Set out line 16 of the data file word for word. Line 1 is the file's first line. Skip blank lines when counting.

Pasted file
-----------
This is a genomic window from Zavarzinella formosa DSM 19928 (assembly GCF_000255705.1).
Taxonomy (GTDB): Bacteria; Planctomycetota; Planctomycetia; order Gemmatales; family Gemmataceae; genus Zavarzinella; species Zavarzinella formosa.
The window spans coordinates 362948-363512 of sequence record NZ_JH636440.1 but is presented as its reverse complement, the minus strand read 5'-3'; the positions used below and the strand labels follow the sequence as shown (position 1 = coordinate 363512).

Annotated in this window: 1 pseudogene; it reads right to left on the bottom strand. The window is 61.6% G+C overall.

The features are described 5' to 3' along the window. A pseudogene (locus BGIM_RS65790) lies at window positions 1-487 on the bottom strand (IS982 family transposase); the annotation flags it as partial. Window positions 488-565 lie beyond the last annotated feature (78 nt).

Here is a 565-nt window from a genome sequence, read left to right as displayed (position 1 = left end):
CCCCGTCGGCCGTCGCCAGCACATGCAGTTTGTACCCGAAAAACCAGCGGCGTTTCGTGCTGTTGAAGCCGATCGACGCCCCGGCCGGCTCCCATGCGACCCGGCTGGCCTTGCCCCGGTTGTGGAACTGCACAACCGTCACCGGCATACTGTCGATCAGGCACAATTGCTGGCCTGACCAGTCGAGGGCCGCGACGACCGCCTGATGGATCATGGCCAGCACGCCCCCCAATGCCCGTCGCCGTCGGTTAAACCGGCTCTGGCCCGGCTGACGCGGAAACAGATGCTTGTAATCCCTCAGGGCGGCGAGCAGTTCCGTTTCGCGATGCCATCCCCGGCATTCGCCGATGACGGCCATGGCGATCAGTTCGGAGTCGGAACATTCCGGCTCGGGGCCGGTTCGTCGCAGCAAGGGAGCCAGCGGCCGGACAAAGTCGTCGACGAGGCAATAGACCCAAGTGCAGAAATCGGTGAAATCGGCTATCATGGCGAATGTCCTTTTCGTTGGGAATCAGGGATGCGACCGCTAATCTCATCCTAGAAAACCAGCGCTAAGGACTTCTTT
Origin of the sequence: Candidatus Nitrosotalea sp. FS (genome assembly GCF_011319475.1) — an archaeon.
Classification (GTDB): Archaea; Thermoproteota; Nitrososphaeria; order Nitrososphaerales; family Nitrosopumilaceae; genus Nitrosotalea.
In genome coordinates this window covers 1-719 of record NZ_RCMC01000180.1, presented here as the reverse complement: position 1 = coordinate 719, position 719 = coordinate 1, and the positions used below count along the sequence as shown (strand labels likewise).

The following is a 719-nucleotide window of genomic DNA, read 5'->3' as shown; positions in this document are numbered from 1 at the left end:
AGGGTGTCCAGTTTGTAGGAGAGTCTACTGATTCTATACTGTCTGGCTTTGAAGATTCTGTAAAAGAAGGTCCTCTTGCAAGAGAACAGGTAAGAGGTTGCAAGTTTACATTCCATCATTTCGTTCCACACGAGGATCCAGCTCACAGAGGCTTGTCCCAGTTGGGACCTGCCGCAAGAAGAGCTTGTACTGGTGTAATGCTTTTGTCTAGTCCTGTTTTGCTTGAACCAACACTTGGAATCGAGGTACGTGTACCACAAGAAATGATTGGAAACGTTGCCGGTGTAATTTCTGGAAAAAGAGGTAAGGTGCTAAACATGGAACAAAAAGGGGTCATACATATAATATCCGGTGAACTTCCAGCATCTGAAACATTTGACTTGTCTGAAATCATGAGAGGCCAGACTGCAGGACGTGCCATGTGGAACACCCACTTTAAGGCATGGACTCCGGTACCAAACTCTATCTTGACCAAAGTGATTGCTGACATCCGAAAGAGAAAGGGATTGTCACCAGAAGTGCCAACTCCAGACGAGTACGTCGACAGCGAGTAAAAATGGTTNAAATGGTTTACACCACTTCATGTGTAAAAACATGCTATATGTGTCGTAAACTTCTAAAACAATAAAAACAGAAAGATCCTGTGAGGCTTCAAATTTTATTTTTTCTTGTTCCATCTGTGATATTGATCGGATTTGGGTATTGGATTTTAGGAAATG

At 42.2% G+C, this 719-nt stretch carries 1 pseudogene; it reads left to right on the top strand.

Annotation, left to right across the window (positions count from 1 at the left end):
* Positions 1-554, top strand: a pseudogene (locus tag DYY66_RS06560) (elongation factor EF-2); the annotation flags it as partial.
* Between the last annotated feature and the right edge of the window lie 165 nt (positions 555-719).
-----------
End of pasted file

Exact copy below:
* Between the last annotated feature and the right edge of the window lie 165 nt (positions 555-719).